Tuesday, November 21, 2017

The Truth about Food Combining

By Vince Del Monte

There is so much nutritional information out there and I think that, in some respects,there may actually be too much information, especially on the internet. People who don’t have a lot of nutritional knowledge are being bombarded with all kinds of conflicting opinions about all kinds of diets and nutritional strategies and it can be confusing at best and downright dangerous at worst. Among the concepts that are confusing people today is the strategy of food combining.

I was recently asked by a fan on my Facebook page if I thought that food combining was important. I answered the question on my YouTube channel and it wasn’t a short answer. It definitely wasn’t the “yes” or “no” answer he may have been hoping for. In fact, it took me a full ten minutes to address his question.

The reason for that is that food combining can be an important and very effective strategy, but only for the people who are ready for it. Food combining is an advanced nutritional strategy, not a tool for nutritional beginners. Let me explain this by giving you an analogy: The Indy 500 can be a great place to make your reputation as a race car driver, but not while you’re still building your car. Then it’s just a great place to make your reputation as a crash test dummy. By the same token, entering into an advanced nutritional strategy when you don’t have a good nutritional foundation is a waste of time, motivation and energy.

 
Nutritional Beginners Don’t Need Food Combining; They Need Food Training

If you’re still a nutritional beginner, you’re not ready for food combining. It won’t help you and it could hurt you. What do I mean by a nutritional beginner? Someone who hasn’t been following a balanced nutritional plan or doesn’t know exactly what kind of plan they are following. You can be pretty advanced in your training and still be a nutritional beginner if you haven’t yet learned what you need to be eating and/or aren’t doing it.

Do you know how much protein you’re eating or how much you should be eating? Do you know what your caloric requirements are for your current phase of training? Do you know how to eat so that your hormones are under control? Can you look at me and tell me what percentages of protein, carbs and fat you’re eating? If not, you’re a nutritional beginner. There’s nothing wrong with that; everybody’s a beginner at some point. I was a beginner. Charles Poliquin was once a beginner. There’s nothing wrong with being a beginner, but you have to move past that in steps, not blind leaps.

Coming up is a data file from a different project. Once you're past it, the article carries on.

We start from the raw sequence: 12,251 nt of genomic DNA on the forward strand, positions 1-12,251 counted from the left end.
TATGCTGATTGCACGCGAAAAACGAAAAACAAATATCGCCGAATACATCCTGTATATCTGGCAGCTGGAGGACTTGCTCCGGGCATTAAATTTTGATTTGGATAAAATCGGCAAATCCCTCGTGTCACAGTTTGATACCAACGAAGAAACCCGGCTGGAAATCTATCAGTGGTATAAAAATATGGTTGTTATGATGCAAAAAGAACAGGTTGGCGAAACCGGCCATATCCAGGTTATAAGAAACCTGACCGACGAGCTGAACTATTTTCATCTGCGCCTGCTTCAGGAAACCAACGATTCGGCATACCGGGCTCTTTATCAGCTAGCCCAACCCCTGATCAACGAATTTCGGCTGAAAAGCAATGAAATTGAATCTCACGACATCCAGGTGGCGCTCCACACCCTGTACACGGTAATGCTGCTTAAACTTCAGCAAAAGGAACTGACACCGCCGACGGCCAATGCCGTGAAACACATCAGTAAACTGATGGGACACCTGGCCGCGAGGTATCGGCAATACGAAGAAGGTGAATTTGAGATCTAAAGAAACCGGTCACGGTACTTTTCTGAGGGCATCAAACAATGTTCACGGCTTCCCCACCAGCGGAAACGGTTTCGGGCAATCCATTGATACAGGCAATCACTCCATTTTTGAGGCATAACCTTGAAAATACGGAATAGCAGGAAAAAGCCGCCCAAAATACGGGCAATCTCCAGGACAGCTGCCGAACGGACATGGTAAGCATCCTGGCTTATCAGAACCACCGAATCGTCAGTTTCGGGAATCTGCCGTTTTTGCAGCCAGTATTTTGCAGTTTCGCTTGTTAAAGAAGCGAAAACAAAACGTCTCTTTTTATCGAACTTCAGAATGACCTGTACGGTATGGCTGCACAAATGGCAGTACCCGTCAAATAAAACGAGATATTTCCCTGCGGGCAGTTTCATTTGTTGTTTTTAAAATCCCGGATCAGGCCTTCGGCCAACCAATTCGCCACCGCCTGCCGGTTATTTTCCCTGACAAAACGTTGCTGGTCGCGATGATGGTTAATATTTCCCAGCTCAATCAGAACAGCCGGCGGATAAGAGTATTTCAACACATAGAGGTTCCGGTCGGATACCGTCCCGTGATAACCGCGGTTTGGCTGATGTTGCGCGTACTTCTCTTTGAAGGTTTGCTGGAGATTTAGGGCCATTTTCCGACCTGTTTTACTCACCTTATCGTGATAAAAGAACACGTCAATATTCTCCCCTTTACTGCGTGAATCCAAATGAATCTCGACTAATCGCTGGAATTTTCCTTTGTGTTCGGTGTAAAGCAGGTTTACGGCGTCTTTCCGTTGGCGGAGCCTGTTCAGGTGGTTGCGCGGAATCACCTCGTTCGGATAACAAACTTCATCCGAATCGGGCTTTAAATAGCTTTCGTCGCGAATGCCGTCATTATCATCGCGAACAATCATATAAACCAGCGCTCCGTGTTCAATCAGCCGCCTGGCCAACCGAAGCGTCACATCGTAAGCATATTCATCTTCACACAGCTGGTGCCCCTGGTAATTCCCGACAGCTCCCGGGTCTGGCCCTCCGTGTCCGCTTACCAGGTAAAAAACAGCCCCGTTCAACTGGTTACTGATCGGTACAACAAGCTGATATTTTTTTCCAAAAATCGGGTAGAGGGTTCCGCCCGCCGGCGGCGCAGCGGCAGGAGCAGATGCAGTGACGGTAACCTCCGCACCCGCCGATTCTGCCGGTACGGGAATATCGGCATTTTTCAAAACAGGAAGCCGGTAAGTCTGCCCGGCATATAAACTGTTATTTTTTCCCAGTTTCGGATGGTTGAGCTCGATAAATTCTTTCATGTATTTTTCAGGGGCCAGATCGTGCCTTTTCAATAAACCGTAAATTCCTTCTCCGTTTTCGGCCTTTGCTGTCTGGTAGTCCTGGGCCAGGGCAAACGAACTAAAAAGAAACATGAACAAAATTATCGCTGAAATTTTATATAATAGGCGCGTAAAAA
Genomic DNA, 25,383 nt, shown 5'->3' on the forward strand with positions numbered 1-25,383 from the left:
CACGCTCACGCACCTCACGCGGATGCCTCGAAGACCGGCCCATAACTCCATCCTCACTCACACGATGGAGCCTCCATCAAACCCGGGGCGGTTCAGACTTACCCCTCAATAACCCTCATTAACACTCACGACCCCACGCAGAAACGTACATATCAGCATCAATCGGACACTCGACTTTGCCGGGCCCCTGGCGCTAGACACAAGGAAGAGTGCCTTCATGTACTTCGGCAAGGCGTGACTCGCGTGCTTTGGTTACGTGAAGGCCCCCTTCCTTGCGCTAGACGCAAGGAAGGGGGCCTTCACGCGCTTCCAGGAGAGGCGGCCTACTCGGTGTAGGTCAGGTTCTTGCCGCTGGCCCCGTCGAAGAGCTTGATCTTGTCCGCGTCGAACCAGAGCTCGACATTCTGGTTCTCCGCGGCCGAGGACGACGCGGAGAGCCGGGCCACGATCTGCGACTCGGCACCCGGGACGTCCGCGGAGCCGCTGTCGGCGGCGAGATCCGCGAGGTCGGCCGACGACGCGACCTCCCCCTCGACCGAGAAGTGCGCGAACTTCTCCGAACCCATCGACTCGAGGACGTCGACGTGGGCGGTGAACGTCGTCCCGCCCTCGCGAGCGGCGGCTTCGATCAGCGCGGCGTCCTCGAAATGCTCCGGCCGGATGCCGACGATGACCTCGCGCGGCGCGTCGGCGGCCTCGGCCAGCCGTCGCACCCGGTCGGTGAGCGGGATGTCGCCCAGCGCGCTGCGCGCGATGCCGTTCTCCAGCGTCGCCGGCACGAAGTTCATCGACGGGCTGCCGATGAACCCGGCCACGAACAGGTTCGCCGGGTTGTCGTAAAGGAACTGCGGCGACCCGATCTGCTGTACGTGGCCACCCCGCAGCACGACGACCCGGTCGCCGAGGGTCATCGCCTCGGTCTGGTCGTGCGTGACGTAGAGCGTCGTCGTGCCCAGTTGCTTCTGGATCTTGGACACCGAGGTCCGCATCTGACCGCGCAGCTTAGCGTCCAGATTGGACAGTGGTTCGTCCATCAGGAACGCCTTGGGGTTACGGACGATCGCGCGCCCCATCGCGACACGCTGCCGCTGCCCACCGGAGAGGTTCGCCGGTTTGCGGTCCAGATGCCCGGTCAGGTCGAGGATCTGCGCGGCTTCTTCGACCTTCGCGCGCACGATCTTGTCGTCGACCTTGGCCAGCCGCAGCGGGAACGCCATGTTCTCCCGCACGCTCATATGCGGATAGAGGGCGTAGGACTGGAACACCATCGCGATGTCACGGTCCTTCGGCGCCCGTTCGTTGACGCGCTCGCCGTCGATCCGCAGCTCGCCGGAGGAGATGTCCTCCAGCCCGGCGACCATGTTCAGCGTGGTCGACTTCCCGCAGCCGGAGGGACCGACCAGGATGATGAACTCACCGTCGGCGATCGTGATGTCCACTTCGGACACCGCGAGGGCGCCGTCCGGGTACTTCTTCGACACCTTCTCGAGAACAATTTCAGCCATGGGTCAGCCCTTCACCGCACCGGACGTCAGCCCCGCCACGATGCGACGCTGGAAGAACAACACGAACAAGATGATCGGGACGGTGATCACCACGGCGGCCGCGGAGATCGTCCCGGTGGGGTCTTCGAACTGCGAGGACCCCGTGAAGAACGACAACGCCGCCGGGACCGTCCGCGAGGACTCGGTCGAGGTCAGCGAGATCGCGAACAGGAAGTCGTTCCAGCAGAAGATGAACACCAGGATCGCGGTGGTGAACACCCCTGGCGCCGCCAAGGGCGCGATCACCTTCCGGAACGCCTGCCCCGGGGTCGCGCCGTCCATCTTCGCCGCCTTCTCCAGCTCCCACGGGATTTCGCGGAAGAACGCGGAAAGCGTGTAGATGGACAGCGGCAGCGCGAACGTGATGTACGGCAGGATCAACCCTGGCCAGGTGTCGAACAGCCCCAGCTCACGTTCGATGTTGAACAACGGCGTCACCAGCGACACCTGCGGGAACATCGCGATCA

Moving Past the Beginner Stage

You do that by learning and implementing sound nutritional principles. It’s not enough to know how you should be eating; you also have to be eating that way for a while. Your diet should be a balanced, healthy diet that is specific to your body, your needs and your training before you start trying out more advanced dietary strategies. Otherwise, it’s kind of like trying to build a sandcastle with sand that’s way too wet. It’s not ready to be molded, carved or trimmed.

You need to have two very important fundamentals down before you move past the beginner’s stage. Those are your caloric requirements and your macro requirements. You need to know exactly how many calories you need to be taking in, depending on your training phase, your body type, whether you’re bulking, cutting or what have you. You also need to know exactly how much protein you need to be eating, what percentage of your daily diet should be carbs and how many grams of healthy fat you need. You need to know these things and you need to be eating according to what you know. Once you have these things down, then based on your specific needs, you may be ready for food combining.

 
Using the Concept of Food Combining for Bodybuilders

Once you’ve got your macros and your calories in line, then you can start looking at how to tweak your diet and give yourself an edge, based on your individual goals and training program. That’s when you can start (with a qualified nutritional advisor or trainer, please) playing with the individual components of your diet to see how you can manipulate your hormones and your neurotransmitters with food combining.

Most of the time, this process is a process of trial and error. You may remove carbs from your morning meal to see how that affects you. You may try getting rid of carbs after 5pm and sticking with proteins and fats at night and so on. With each step, you’ll evaluate how it affects your mental focus, your energy, your training and the way your body looks. You’ll eventually hit on which things work and which things don’t.

Once you’re at this stage of the game, food combining can be a very valuable tool for refining, defining and ramping up your whole program. But not before then.

 

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